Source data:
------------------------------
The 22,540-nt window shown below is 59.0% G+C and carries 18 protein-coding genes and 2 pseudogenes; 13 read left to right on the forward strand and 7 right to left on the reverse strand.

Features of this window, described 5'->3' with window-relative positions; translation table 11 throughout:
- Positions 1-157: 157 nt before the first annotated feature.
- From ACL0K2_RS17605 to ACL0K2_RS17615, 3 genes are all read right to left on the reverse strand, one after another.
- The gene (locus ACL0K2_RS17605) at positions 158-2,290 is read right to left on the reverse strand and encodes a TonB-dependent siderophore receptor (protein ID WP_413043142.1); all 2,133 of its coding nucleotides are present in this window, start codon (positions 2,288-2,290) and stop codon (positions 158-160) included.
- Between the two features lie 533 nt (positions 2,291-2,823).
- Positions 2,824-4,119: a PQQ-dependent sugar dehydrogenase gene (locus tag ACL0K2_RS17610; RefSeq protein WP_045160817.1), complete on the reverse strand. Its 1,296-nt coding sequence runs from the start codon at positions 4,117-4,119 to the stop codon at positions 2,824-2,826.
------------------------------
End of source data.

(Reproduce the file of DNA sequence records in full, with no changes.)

The 22,540-nt window shown below is 59.0% G+C and carries 18 protein-coding genes and 2 pseudogenes; 13 read left to right on the forward strand and 7 right to left on the reverse strand.

Features of this window, described 5'->3' with window-relative positions; translation table 11 throughout:
- Positions 1-157: 157 nt before the first annotated feature.
- From ACL0K2_RS17605 to ACL0K2_RS17615, 3 genes are all read right to left on the reverse strand, one after another.
- The gene (locus ACL0K2_RS17605) at positions 158-2,290 is read right to left on the reverse strand and encodes a TonB-dependent siderophore receptor (protein ID WP_413043142.1); all 2,133 of its coding nucleotides are present in this window, start codon (positions 2,288-2,290) and stop codon (positions 158-160) included.
- Between the two features lie 533 nt (positions 2,291-2,823).
- Positions 2,824-4,119: a PQQ-dependent sugar dehydrogenase gene (locus tag ACL0K2_RS17610; RefSeq protein WP_045160817.1), complete on the reverse strand. Its 1,296-nt coding sequence runs from the start codon at positions 4,117-4,119 to the stop codon at positions 2,824-2,826.